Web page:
On day two, further serendipity in the shape-shifting form of Jay Griffiths, language-shaman, who ‘accidentally’ worked the powers in order to will femininity into the main conference space – getting us gathered in a close circle to catch her temporarily unamplified voice, shattering the unspoken hierarchy of sitting in straight rows before a stage. In moments like this, or perhaps more exactly in the unexpected bridging between different experiences within the conference – like the inner journey from Monbiot to McIntosh – the beginning chaos of Uncivilization (which from a practical perspective had both good and bad aspects) engendered glimpses of integration, a new wholeness: practical ideals, organisation and debate entwined at ease with spiritual, poetic, physical and heartfelt ways of being, doing and healing.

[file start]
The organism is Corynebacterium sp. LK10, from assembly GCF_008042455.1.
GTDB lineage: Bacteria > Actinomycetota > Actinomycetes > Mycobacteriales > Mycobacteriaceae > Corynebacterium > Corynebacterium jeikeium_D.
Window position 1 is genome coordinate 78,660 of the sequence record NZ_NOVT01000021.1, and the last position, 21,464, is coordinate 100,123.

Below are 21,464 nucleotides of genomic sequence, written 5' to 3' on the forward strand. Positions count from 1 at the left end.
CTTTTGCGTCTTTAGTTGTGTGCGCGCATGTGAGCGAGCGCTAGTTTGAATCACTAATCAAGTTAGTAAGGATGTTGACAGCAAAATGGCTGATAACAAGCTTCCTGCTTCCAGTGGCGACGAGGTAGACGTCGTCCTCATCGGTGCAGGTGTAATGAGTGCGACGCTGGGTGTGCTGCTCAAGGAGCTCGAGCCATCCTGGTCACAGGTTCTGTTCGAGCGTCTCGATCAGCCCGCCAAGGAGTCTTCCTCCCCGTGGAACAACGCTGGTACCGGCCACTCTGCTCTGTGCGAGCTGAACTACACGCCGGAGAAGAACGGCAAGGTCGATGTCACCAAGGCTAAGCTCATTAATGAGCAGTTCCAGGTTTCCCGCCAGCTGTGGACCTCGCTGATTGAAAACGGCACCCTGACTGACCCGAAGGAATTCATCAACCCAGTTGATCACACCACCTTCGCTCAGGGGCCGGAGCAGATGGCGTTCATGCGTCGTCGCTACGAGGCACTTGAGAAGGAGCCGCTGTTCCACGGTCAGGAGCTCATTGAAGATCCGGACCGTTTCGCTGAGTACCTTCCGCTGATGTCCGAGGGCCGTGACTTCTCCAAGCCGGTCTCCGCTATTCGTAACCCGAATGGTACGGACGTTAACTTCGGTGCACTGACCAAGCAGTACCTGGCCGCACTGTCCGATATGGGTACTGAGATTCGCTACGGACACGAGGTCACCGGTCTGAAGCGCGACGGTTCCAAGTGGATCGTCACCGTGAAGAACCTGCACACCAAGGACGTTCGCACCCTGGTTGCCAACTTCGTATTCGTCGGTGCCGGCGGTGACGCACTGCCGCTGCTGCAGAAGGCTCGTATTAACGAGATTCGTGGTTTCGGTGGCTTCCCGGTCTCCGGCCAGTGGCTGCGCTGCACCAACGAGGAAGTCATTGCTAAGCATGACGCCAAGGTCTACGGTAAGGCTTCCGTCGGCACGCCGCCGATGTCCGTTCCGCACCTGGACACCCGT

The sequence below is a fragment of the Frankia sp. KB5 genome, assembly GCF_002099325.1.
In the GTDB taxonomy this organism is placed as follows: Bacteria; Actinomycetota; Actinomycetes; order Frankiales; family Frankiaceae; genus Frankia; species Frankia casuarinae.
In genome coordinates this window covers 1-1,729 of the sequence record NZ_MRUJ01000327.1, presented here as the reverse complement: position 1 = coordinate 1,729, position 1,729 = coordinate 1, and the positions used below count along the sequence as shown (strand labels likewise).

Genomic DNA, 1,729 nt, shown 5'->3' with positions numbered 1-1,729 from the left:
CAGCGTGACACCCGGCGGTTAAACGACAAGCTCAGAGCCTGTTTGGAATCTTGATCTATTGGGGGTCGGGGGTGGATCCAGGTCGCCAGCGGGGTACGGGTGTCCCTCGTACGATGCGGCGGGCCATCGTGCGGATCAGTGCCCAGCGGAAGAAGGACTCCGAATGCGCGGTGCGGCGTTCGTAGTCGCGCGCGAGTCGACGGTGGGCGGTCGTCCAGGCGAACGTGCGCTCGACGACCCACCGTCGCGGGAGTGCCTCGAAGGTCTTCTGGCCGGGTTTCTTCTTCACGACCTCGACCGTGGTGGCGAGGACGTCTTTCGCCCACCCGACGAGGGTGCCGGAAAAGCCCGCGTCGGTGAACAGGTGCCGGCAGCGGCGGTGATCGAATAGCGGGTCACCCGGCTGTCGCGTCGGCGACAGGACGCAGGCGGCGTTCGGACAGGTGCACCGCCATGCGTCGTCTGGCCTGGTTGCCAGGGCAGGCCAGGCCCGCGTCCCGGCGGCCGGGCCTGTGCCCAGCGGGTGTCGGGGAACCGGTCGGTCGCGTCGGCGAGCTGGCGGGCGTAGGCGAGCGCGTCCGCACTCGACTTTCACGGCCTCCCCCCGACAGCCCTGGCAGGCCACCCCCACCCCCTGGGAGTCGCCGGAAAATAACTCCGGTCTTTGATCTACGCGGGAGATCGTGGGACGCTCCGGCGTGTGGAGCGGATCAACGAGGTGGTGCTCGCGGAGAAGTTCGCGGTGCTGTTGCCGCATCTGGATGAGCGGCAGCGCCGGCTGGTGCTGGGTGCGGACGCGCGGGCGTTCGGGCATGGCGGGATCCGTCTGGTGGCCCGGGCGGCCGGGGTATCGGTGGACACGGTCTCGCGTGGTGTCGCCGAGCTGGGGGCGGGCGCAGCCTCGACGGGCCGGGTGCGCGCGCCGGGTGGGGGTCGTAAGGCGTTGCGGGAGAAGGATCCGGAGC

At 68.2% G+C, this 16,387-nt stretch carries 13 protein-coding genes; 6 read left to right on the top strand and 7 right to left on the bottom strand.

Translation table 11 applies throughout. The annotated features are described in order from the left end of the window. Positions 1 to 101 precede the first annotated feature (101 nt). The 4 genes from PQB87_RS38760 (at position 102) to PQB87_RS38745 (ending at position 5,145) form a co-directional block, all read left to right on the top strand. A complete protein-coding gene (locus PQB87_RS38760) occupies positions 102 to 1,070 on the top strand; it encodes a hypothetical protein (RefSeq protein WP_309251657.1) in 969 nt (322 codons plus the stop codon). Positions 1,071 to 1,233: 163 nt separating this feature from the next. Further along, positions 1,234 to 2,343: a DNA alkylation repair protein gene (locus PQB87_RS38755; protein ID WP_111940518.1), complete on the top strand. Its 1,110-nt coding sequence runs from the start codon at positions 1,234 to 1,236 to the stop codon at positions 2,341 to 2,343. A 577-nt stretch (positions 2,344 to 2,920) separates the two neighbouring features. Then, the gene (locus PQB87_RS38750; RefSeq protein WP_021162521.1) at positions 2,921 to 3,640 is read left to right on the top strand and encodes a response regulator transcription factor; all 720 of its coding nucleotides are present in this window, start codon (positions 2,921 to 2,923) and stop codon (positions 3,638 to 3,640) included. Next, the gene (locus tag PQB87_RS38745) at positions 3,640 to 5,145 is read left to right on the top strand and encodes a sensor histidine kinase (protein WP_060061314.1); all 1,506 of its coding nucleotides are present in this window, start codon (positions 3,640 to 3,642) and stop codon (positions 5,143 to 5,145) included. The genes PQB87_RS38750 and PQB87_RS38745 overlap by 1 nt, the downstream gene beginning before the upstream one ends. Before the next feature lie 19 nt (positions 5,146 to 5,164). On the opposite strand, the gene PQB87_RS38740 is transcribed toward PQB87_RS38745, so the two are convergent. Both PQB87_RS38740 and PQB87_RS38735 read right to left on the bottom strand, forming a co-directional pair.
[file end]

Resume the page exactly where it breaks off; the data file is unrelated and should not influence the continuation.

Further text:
The tribes, scattered clans, pair bonds and solitary pilgrims who assembled for Dark Mountain, whether or not I met them in person or even especially liked the feel of them, were simply extraordinary. The word I keep coming back to is ALIVE. Wildly, intelligently, beautifully, defiantly ALIVE. To be whirled up in the collective energy of so many of them at once was quite something. I noticed that by the end of the festival I was feeling strongly energised; had it been a two day academic conference I would normally have felt by that stage frazzled and wrung dry. Over the course of the weekend, I believe I met the people I needed to meet, allowing myself to drift in and out of companies and be draw to what I needed to see and hear. My trust in synchronicity bore out (probably because I trust in it) – I’d leave someone with no arrangement to meet them again, but with some wish or need in myself to do so; then at the appointed time later I’d run into them.